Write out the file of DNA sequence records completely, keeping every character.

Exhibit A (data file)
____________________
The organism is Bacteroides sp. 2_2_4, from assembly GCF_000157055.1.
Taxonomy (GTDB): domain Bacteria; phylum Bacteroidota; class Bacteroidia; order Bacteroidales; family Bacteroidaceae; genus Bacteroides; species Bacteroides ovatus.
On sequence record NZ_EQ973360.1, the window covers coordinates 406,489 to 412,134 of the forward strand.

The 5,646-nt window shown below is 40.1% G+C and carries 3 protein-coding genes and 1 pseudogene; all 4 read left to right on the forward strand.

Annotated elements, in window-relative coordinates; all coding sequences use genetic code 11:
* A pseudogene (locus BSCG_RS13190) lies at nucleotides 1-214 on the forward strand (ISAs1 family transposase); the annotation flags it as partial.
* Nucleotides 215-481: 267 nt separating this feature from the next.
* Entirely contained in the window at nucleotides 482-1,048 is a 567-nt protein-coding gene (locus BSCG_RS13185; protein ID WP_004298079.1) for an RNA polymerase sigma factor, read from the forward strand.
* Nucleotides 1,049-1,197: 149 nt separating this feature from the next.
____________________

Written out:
The organism is Bacteroides sp. 2_2_4, from assembly GCF_000157055.1.
Taxonomy (GTDB): domain Bacteria; phylum Bacteroidota; class Bacteroidia; order Bacteroidales; family Bacteroidaceae; genus Bacteroides; species Bacteroides ovatus.
On sequence record NZ_EQ973360.1, the window covers coordinates 406,489 to 412,134 of the forward strand.

The 5,646-nt window shown below is 40.1% G+C and carries 3 protein-coding genes and 1 pseudogene; all 4 read left to right on the forward strand.

Annotated elements, in window-relative coordinates; all coding sequences use genetic code 11:
* A pseudogene (locus BSCG_RS13190) lies at nucleotides 1-214 on the forward strand (ISAs1 family transposase); the annotation flags it as partial.
* Nucleotides 215-481: 267 nt separating this feature from the next.
* Entirely contained in the window at nucleotides 482-1,048 is a 567-nt protein-coding gene (locus BSCG_RS13185; protein ID WP_004298079.1) for an RNA polymerase sigma factor, read from the forward strand.
* Nucleotides 1,049-1,197: 149 nt separating this feature from the next.